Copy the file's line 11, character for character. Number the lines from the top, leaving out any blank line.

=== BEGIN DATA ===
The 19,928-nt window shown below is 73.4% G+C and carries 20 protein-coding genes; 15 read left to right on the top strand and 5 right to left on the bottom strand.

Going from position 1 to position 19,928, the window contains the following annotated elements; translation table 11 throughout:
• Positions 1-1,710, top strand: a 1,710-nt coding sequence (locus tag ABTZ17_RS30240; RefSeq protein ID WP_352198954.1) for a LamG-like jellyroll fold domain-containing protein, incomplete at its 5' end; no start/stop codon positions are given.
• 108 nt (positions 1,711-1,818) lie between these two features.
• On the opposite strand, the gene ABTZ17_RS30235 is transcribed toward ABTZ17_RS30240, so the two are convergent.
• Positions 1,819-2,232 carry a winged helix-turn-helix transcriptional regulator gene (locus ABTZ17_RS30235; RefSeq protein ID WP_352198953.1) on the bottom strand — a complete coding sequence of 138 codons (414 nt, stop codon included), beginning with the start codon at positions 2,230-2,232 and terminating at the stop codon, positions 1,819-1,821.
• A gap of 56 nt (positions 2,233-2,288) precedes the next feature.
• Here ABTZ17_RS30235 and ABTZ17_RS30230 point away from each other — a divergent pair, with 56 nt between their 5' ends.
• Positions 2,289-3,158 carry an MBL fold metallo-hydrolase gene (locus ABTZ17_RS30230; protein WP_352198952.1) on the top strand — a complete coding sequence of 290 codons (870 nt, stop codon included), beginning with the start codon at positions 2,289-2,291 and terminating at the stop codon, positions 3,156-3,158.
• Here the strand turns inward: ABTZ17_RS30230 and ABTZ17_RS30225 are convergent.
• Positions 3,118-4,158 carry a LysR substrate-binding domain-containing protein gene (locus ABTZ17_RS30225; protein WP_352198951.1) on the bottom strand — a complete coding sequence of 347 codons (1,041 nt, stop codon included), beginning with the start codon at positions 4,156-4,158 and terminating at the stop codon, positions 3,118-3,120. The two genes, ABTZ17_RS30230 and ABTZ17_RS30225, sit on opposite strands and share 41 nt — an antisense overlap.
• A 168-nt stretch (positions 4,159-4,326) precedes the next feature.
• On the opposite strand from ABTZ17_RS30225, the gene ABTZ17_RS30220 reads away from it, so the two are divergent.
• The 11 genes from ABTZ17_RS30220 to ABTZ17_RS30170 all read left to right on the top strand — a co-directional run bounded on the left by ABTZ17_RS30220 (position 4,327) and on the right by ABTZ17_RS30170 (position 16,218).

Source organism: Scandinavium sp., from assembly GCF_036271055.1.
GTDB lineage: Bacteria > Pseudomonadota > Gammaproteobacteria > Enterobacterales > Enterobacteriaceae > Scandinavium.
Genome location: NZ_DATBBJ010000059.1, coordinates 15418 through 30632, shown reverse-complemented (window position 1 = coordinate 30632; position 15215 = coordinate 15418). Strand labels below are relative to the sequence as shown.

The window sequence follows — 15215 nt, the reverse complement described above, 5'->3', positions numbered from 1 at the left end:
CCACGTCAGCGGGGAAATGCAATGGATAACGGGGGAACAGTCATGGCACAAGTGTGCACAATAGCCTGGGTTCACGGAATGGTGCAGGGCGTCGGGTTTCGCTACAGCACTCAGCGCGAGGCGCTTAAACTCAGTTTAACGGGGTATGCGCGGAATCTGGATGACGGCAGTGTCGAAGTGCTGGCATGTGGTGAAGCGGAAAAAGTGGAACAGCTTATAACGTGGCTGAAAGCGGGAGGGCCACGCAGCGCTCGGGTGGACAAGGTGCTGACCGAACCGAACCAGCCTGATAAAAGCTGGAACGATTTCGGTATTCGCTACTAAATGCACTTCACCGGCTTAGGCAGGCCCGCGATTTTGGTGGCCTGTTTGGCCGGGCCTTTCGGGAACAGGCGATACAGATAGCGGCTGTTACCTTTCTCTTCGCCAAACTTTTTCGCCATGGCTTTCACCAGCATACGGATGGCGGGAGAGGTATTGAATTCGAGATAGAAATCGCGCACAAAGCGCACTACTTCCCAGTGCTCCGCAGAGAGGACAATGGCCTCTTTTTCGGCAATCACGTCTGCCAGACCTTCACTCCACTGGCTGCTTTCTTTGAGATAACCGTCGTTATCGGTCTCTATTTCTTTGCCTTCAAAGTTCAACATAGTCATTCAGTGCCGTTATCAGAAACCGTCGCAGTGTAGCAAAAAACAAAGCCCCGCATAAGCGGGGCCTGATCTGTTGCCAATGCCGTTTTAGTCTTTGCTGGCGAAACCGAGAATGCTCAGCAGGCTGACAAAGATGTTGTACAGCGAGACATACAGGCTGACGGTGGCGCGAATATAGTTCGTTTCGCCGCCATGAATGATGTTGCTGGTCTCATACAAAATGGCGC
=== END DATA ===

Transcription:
• Positions 3,118-4,158 carry a LysR substrate-binding domain-containing protein gene (locus ABTZ17_RS30225; protein WP_352198951.1) on the bottom strand — a complete coding sequence of 347 codons (1,041 nt, stop codon included), beginning with the start codon at positions 4,156-4,158 and terminating at the stop codon, positions 3,118-3,120. The two genes, ABTZ17_RS30230 and ABTZ17_RS30225, sit on opposite strands and share 41 nt — an antisense overlap.